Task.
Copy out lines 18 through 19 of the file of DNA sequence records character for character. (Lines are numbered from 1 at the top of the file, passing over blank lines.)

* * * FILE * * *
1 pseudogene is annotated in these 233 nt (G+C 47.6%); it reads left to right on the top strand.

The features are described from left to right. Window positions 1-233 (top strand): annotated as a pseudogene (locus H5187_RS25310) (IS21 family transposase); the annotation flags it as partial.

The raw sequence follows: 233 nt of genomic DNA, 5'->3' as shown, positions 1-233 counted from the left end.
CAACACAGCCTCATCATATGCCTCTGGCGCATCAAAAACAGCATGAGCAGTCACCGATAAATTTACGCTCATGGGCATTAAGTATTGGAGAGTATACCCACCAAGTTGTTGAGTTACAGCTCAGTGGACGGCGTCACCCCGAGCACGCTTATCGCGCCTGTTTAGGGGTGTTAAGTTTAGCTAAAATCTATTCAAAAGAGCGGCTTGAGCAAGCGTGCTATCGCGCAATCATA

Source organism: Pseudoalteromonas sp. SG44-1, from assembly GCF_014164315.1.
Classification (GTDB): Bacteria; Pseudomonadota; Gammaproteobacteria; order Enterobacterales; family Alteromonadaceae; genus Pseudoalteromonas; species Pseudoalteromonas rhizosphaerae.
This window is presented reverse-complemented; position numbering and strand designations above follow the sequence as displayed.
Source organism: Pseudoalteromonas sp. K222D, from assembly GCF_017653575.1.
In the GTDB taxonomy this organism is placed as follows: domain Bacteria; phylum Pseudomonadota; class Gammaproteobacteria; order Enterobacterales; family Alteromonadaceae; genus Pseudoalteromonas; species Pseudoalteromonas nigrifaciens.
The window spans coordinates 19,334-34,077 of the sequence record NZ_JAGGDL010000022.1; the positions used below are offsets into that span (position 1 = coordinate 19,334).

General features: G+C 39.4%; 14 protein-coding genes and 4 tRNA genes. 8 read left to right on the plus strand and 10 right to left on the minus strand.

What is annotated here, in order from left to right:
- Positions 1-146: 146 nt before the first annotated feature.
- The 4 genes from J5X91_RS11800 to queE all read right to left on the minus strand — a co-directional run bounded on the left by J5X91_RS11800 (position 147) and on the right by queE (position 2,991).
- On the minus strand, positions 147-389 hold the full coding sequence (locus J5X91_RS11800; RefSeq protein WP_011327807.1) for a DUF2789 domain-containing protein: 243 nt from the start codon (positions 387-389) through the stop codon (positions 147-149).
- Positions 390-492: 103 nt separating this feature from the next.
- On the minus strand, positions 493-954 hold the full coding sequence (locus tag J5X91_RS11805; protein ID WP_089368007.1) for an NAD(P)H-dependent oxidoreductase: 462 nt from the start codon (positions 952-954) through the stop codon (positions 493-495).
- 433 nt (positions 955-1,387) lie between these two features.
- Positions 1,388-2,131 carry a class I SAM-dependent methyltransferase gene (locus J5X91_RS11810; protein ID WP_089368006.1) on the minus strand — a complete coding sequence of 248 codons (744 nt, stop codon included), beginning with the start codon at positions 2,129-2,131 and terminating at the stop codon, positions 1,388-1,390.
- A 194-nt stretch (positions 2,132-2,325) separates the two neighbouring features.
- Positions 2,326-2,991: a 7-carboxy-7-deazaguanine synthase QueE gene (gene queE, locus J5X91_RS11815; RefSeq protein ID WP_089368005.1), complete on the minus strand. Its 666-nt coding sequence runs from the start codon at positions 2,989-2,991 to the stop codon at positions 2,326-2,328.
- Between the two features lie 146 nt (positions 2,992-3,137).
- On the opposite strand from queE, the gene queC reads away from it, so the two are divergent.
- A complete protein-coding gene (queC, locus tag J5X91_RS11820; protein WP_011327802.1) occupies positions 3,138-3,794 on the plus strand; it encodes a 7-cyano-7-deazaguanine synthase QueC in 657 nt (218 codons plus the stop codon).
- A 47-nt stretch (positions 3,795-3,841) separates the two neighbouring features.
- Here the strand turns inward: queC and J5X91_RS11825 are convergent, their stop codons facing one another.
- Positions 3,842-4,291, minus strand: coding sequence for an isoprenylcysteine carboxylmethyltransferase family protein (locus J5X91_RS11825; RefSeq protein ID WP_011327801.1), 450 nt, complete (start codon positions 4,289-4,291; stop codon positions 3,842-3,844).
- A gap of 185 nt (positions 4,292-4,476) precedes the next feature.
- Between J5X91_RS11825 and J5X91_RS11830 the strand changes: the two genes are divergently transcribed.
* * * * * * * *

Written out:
- 433 nt (positions 955-1,387) lie between these two features.
- Positions 1,388-2,131 carry a class I SAM-dependent methyltransferase gene (locus J5X91_RS11810; protein ID WP_089368006.1) on the minus strand — a complete coding sequence of 248 codons (744 nt, stop codon included), beginning with the start codon at positions 2,129-2,131 and terminating at the stop codon, positions 1,388-1,390.